'Lost' buildings can't be replaced
What are the qualities of old buildings that make them worth preserving, sometimes even after their primary use has gone away?
In some cases, the beauty of a building is so blindingly obvious that a city still regrets tearing it down 50 years later. That's what's happening in New York City, where nostalgia for the old Penn Station — a Beaux Arts masterpiece razed in 1963 — is so strong that they've been talking in recent weeks about building a new station as remarkable as the old one.
Here in Pittsburgh, you can still hear similarly strong laments for the demolished interior (the exterior is still intact) of the old Mellon Bank building on Smithfield Street at Fifth Avenue, a palatial neoclassical banking hall nicknamed “the Cathedral of Earning.”
Its 230-foot-long marble interior, with a ring of 20 Ionic columns supporting a 62-foot-high skylit ceiling, was destroyed 14 years ago. Its replacement — a multilevel, suburban-like Lord & Taylor store — stayed in business all of four years. This building is topical again because it's in the midst of another renovation, this time as offices for PNC Corp. Of course, that lost interior can never be restored.
And so it goes. Preservation issues are always with us. Should the historic district in Manchester be expanded? Can the handsome old Schenley High School building in Oakland be successfully converted to apartments? And the issue that's most in the news today: Should we try to keep intact the entire old Produce Terminal in the Strip District as a new development goes up between it and the river?
Cases can be made and discussions can become heated. But each and every preservation question has to be judged carefully on its own merits. There often aren't easy answers. But if you hear an outcry over saving an “old building,” it's never a good idea to dismiss it out of hand. Once a building is demolished, it's gone for good. And it's rare that a saved building inspires a community's regrets.
So, let's take a look at what's special about some of these buildings.
Manhattan's Penn Station, opened in 1910, was a vast and beautiful gateway. Entering from the street through classical colonnades, you descended into enormous interior spaces, some as much as 138 feet high, all flooded with daylight from windows above you. The tracks, then as now, were electrified and ran underground, and as you descended you could observe all the bustle of the station on the concourses below.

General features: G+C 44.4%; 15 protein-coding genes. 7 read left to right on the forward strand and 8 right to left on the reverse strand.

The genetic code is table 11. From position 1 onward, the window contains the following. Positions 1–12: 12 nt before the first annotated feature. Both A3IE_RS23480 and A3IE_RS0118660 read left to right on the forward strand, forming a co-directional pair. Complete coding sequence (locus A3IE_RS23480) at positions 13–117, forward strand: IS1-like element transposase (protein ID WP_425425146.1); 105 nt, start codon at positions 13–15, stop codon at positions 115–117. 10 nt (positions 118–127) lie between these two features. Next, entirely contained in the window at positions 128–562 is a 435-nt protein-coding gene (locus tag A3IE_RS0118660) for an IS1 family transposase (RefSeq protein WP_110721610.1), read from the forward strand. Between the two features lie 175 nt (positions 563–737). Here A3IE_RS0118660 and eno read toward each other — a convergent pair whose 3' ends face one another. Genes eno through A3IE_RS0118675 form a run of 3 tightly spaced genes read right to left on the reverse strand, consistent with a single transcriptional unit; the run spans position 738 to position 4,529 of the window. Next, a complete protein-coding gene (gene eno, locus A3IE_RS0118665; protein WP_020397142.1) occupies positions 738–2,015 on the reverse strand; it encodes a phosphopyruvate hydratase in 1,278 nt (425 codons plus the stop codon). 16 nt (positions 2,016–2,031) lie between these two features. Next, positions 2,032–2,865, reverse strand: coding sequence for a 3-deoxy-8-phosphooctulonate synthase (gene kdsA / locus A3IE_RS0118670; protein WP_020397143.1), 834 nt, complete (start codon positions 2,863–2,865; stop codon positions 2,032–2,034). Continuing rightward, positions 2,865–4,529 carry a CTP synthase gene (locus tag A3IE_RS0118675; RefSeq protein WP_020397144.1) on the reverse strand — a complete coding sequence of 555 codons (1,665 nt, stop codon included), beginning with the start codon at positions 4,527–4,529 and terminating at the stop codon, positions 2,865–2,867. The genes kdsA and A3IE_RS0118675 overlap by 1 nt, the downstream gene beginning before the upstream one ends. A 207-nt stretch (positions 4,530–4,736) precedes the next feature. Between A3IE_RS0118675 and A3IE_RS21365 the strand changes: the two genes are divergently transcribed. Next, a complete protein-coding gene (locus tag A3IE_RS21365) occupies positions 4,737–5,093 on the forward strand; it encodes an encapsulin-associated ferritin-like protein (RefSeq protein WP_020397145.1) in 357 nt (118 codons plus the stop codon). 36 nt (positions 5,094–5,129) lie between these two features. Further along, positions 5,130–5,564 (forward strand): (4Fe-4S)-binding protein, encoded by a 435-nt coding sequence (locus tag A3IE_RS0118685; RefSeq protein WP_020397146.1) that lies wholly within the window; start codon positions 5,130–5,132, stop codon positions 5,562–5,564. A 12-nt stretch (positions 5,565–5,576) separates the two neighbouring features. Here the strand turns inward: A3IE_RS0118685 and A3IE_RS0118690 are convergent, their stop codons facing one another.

Today, this very same site is still the nation's busiest rail hub, but thousands of travelers and commuters are greeted now by what might as well be just a large, low-ceilinged subway station. It is dismally squashed below Madison Square Garden, the sports arena that replaced the majestic terminal in the '60s.
There's an effort right now to limit the renewal of an expiring city permit that the operators of the now-aging Garden hold. The Municipal Arts Society solicited architects for ideas and has been provocatively promoting the possibility of a new Penn Station. Fascinatingly, one idea precisely evokes in a modern way the salient experience of the old station — entering from above into a broad and open space with daylight all around you.
The old Mellon Bank building here inspired awe, too. As you walked through it, you couldn't help but be reminded of the great 19th-century fortunes that built our city. At its 1924 opening, it was celebrated by a national architecture magazine as “… probably the finest edifice in the world devoted exclusively to banking.” Many of us went out of our way to show it when taking visitors around town.
But it has been a dark, shuttered hulk in recent years. Now, PNC is converting it to six floors of offices. But they will make at least one significant improvement. They are tearing down plasterboard walls that Lord & Taylor put up inside to block the building's huge windows.
So, what does the loss of two great neoclassical buildings have to do with the fortunes of a humble, workaday, red-brick fruit-and-vegetable depot in the Strip District? A lot, actually. Because the terminal building helps frame a public space unlike any other in our city. And if the lower third of the building is torn down, as the developer in the Strip wants, that impressive public space will disappear.
The Produce Terminal's extraordinary 1,500-foot length defines this space, with the terminal on the left, other warehouses on the right and the striking St. Stanislaus Kostka church at the end of the view. This is a vista of the kind that you normally see only in Europe, and as improvements are made in the Strip District and the terminal is repurposed to other uses as restaurants and shops, this could become a magnificent public plaza.
Two local architectural firms have advanced schemes to keep the visual impact of the 1,500-foot length of the terminal intact by opening up a passage through part of it rather than tearing a third of it down. This would allow access from 17th Street to the new developments planned between the terminal and the river.
It's a reasonable proposal requiring minimal expenditures for maximum results. Experiences like this space in the Strip, even when familiar on a daily basis, are what great public places are all about.
John Conti is a former news reporter who has written extensively over the years about architecture, planning and historic-preservation issues.
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